If You Build It....
Virginia and Dave Leitao, to whom I gave much consideration for Coach of the Year on my USBWA ballot before voting for Kevin Stallings, took down Virginia Tech and Seth Greenberg (another coach doing an outstanding job) in their new John Paul Jones Arena. During the half hour or so of game coverage I watched, the WWL took a few seconds to pan through the new practice courts connected to the arena, one and a half of which, according to the UVirginia site, is available for each basketball team at all times.
I know this is usually where the article turns into a rant, but relax: that won't be the case this time.
For about five minutes, I decided to check out the arena rather than the game. Virginia had been mentioned on the list of quality physical plants on The Pit, so I wanted to check it out more fully to see if it was a good template for Notre Dame. Could or should Notre Dame build its own JPJA?
At the end of that five minutes, I concluded: No, they should not. And here's why.
As I've pontificated on numerous occasions, Notre Dame basketball has a rich tradition on ND's campus, and, current waffling notwithstanding, can and should enjoy strong fan support. But the JPJA seats almost 16,000, which I don't believe is a good option for ND. That would be a good 4,000 seats over the high end I think ND could consistently fill, assuming all other program support is maxed out as it should be. Crowd size for alternate acts that would appear there does not enter in to my calculus, because the fact it would be sold out for a U2 concert or whatever doesn't help ND's home court advantage.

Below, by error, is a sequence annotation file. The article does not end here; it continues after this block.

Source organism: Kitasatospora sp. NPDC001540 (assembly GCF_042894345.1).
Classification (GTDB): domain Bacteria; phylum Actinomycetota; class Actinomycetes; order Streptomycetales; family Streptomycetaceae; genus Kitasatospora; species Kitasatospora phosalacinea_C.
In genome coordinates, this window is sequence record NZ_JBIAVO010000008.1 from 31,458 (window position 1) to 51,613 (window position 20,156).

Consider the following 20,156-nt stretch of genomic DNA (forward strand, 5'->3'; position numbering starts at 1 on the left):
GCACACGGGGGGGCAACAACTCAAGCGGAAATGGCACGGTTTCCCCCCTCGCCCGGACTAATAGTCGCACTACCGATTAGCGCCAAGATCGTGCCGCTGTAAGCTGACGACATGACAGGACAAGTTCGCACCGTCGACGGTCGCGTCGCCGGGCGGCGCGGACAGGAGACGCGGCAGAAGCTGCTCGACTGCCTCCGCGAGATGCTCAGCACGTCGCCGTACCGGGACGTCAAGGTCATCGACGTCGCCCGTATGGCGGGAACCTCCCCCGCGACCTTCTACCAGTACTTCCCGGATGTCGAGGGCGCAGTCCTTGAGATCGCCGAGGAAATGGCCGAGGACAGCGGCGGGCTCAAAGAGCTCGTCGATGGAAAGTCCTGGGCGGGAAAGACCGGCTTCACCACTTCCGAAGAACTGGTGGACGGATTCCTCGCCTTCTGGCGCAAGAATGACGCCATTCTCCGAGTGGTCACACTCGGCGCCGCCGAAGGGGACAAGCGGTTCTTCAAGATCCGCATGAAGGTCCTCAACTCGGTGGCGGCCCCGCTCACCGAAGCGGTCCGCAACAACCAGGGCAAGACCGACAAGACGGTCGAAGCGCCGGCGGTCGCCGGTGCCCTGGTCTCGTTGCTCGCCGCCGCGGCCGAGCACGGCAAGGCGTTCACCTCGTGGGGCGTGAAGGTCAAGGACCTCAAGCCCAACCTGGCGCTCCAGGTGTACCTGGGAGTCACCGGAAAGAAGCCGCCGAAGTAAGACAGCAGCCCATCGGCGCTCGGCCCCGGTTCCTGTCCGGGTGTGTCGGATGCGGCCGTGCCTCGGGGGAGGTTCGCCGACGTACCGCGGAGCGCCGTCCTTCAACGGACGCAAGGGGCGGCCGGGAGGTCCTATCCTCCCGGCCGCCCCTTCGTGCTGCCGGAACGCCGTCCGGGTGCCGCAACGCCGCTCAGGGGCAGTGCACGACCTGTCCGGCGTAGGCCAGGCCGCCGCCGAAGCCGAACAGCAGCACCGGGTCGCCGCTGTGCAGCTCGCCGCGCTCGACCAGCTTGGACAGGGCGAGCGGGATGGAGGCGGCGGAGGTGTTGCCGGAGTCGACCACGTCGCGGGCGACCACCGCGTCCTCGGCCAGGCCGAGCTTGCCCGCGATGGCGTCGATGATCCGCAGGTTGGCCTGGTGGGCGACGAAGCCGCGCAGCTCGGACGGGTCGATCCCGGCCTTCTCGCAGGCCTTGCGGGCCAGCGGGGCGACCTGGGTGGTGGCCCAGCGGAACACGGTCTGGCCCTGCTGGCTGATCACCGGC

I've checked every campus map I can, and I'm still unsure where a new building could be put that would keep it within the "athletic footprint" currently on campus. I don't want basketball/volleyball student-athletes walking all the way out to Angela and 933, and that land isn't an option anyway. Ditto Stepan Center. And wherever you build the thing, you'll have to provide plenty of parking, and you wouldn't be able to utilize the Joyce Lot to their fullest extent. Lots of fans walking a long way is not the preferred method to drum up program support.
Yes, I still believe there's economies of scale for a new arena versus a refurbishment. However, I'm coming around to the redo idea, provided they include the practice facilities so sorely needed for the student-athletes. It stems from what about the renovations is important and not important to improving the fan experience.
That Which Is Not Important:
The facade. I really hope ND doesn't spend a lot of money changing the exterior of the Joyce Center. It's not like the building is an eyesore for the grounds or anything like that. The brick is in good shape, and the design is not philosophically offensive. As long as the interior changes don't require modification to the outside, it should stay the way it is.
The capacity. I realize much has been made of the 1,600 or so seats that will be lost converting the bleachers to chairbacks. I don't think it'll be a problem, however. For the basketball games, it makes for a tougher ticket, which makes for a more involved fan who had to work a little harder to get to the game. For non-hoops games (which, as I said, isn't on my concern list for this), it may not be tough either. ND just announced their graduate and doctoral graduation will now be separate from the undergrad, eliminating 500 or so graduates and 1,000 spectators from the Commencement ceremony.